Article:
Robin: Our over-arching aim was to evaluate the long‐term neurocognitive and other side effects of radiotherapy versus no radiotherapy; radiotherapy versus chemotherapy; radiotherapy with chemotherapy versus radiotherapy alone, and different types and doses of radiotherapy in young people and adults with cerebral glioma.
We looked at randomised and non‐randomised trials  and controlled before‐and‐after studies where neurocognitive outcomes were assessed two or more years after the patient's treatment.

Helen: Did you find the evidence you needed and what does it tell us?

Robin: We found nine randomised trials involving over 2,400 people: 7 trials were in people with grade 2 glioma and two were in people with grade 3 disease. Because of the nature of brain cancer, many people did not complete their follow-up assessments in the trials and final data were available for only a minority of people, but some conclusions can be drawn.
For instance, we can say that early radiotherapy for lower grade gliomas with a good prognosis may increase the risk of neurocognitive side effects five and more years after treatment. One study showed that, after 12 years, cognitive impairment was almost twice as common in the group given radiotherapy early but another study showed no significant difference at 5 years. There were no differences between low dose and higher dose radiotherapy by 2-5 years; but focal radiotherapy seemed less likely than conventional radiotherapy to cause neuro-cognitive problems at 5 years.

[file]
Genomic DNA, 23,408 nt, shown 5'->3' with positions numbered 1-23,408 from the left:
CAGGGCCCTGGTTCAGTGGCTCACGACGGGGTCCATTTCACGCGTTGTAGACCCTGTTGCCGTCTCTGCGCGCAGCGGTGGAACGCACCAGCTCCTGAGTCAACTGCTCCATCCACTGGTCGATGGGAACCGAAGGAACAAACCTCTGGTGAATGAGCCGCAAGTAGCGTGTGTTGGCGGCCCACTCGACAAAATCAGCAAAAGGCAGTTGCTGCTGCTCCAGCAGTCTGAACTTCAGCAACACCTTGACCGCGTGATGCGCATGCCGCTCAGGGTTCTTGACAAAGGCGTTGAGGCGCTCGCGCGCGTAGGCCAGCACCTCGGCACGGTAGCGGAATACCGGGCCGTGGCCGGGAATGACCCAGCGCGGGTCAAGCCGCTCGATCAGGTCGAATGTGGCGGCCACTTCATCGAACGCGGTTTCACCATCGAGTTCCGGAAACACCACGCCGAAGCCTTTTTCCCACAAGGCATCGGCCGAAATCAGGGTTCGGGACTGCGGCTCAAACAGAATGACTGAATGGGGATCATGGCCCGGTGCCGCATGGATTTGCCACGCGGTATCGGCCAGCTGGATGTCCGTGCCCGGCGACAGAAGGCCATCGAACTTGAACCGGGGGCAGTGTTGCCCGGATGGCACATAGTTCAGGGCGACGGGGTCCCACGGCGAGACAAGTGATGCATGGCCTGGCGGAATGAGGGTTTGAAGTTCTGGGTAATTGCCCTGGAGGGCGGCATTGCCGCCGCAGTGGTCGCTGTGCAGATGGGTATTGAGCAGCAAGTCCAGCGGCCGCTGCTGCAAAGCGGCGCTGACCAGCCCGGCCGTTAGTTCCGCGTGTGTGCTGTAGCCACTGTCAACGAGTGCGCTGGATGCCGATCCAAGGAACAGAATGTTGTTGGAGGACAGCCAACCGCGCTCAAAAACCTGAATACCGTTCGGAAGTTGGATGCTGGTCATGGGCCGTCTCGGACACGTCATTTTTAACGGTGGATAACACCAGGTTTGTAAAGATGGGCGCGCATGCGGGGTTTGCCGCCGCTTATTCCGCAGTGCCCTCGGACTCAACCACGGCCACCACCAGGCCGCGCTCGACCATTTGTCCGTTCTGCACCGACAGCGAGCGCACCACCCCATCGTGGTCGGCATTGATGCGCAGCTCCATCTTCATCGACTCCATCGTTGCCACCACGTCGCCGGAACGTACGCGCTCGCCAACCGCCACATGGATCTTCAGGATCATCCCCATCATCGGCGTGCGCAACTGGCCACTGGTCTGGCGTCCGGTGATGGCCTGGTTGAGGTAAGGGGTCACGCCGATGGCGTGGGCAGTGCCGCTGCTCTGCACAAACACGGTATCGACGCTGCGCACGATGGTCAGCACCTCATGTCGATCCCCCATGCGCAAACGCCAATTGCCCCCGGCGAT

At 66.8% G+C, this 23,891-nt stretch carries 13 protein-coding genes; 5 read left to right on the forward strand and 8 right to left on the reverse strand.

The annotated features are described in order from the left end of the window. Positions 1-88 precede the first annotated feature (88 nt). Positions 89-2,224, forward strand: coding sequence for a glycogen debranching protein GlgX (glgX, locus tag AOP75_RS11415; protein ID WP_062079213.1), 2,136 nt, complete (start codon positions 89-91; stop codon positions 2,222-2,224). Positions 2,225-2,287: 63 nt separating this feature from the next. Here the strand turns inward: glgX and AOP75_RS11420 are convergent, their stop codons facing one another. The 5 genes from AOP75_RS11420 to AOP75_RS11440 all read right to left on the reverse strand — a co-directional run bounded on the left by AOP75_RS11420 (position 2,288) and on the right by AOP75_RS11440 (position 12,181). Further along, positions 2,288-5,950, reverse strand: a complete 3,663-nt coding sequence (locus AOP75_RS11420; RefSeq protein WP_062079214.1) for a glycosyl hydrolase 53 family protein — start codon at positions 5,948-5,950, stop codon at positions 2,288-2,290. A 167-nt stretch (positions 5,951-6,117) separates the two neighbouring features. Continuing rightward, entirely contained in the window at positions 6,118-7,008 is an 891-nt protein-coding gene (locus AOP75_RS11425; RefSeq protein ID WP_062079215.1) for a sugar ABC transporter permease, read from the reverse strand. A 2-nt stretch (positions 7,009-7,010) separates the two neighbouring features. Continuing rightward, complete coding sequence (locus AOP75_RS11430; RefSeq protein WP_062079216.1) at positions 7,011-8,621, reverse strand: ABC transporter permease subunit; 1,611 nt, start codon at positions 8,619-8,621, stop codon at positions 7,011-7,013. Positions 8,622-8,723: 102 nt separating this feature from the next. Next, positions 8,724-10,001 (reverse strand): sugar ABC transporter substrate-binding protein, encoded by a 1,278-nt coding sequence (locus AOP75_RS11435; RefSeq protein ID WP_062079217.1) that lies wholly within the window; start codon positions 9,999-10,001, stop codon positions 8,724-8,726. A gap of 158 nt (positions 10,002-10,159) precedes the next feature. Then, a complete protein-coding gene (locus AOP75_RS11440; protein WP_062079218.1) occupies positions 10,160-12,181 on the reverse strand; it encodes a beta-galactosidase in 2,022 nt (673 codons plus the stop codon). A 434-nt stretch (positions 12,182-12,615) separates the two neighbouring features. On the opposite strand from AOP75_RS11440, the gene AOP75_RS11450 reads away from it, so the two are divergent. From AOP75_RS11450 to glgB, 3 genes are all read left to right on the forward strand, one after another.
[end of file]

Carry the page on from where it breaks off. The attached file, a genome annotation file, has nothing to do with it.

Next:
Turning to the combination of radiotherapy and chemotherapy: radiotherapy followed by chemotherapy did not show differences compared with radiotherapy alone between 2-5 years, but perhaps more time is required before this side effect becomes more apparent and severe.

Helen: What about the benefits of radiotherapy and chemotherapy for these lower grade tumours?

Robin: We didn't look at this in our review but there are ongoing trials looking at whether there are survival benefits from early treatment in cases with certain molecular markers. However, we do know that where there is persisting or recurrent tumour in grade 2 glioma, chemo-radiation is better at extending survival than radiotherapy alone.

Helen: Overall, what's your take-home message?

Robin: There's still a lot of uncertainty about the best time to use radiotherapy without chemotherapy in these lower grade gliomas. Our hope is that the new treatments will extend survival, but the worry is that they will be accompanied with more serious neuro-cognitive side effects in those people who survive beyond 5 years. We need high quality randomised trials to resolve this and neurocognitive assessment should be an integral part of long‐term follow‐up in trials involving radiotherapy for lower‐grade gliomas. Such trials should also assess other potential long‐term effects and evaluate costs and cost effectiveness.

Helen: Thanks Robin. If people would like to read the review, how can they get hold of it?

Robin: Thanks Helen. It's available online from Cochrane Library dot com. If people type 'neurocognitive side effects and glioma' in the search box, they'll see it near the top of the list.